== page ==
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Tuesday, January 11, 2005

Horror In Comics 

A little while ago, Kevin Melrose of Thought Balloons fame linked to an essay by Nate Southard about why horror doesn't work in comics, and wondered what my take on the topic was.

I think I mostly agree with Nate Southard, with reservations. I think where Southard goes wrong is in comparing horror in comics with horror in film. This puts a strong emphasis on the visual aspect of horror, and what visually works in horror on film doesn't translate to comics. Still pictures just aren't that scary, really. And you can't do the kind of "gross-out" or "shock/surprise" horror in comics that can work in film because of that.

I think a more apt comparison to what works in horror comics is the horror novel. The most effective horror I've found in both mediums makes effective use of mood and pacing to draw the reader in, identity with the characters, and actually feel for the danger they're in. You can build suspense and tension in a comic as effectively as in a novel, you just have to know what you're doing. I think the real problem with horror in comics is that most of what is called horror isn't very good.

The current vogue in horror comics is vampire and zombie comics, and I think both figures are boring, over-used, trite and cliche, in addition to not really being very scary at all. With the vampire comics, most of the intent seems to be to prove that this nostalgic figure can be "made" scary by taking off the evening wear and putting it in more contemporary clothes. And the zombie comics, well, I honestly think they're a fad that's just about run their course. My point is, they're both just taking older horror figures and transplanting them to comics, and that makes them more nostalgic exercises than attempts to scare.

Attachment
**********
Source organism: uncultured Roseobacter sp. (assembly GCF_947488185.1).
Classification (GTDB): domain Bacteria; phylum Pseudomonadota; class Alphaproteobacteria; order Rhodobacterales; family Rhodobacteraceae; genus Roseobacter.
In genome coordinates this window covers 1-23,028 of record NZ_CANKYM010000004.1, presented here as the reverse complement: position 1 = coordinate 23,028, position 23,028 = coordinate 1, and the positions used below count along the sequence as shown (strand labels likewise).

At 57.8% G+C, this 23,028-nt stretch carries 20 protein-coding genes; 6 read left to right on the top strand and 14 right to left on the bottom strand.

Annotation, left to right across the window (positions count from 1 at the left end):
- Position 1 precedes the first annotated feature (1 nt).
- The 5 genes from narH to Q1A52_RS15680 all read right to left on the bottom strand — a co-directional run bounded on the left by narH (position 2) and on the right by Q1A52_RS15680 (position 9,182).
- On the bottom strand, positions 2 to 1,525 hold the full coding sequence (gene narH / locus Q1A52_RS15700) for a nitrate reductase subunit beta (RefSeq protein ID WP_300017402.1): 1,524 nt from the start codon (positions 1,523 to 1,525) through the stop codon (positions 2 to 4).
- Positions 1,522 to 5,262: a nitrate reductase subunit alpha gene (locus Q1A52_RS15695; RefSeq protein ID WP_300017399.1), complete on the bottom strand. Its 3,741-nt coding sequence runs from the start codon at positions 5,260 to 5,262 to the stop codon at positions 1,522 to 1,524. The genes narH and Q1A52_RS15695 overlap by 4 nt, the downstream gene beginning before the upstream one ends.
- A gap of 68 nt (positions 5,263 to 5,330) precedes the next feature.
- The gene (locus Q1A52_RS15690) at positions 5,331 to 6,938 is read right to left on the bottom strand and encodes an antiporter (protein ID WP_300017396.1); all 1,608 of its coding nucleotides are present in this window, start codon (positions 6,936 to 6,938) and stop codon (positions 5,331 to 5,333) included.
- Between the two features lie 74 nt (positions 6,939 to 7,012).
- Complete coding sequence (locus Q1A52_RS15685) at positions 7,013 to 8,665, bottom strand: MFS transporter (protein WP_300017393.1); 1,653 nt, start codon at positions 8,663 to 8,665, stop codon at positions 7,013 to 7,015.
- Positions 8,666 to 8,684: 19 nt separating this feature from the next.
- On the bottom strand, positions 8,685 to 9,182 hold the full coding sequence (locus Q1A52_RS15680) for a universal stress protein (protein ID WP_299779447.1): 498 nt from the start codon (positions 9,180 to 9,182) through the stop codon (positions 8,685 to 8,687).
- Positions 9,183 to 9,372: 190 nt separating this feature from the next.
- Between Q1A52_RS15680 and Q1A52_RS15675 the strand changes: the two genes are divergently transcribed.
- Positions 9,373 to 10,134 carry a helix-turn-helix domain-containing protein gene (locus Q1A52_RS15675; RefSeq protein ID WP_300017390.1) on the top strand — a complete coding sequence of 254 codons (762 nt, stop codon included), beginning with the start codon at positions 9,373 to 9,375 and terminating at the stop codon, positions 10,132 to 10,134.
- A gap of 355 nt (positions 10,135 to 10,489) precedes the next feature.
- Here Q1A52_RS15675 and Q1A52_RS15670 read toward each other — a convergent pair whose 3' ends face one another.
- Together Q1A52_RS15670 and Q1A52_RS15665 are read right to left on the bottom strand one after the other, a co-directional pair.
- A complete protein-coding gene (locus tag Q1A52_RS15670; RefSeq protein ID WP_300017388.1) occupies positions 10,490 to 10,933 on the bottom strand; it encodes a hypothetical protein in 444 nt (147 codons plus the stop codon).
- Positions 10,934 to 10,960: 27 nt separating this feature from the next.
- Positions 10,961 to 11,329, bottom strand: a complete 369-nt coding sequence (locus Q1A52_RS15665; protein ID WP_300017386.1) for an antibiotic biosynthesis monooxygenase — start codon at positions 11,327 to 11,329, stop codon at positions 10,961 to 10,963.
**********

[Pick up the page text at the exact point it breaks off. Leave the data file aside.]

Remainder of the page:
I think the best horror in comics I've seen has been by Junji Ito. His work is all about the slow build, with things gradually getting worse and worse until everything goes to hell. And in the midst of it all is the view-point character, simply struggling to survive and make sense of their world, with no guarantee that things will end well for them at all. Visually, I think his work is effective because most of the horror in his comics comes out of violating "the way things ought to be," with the natural world breaking down into an irrational one. His work is very detailed and realistic, but we're almost more horrified by the thought of a foul-smelling fish with legs or our hair twisting up into spirals than by the visual of it. His visuals serve to ground the horribleness of the idea into a kind of reality, even if it's only the reality of the comics page.


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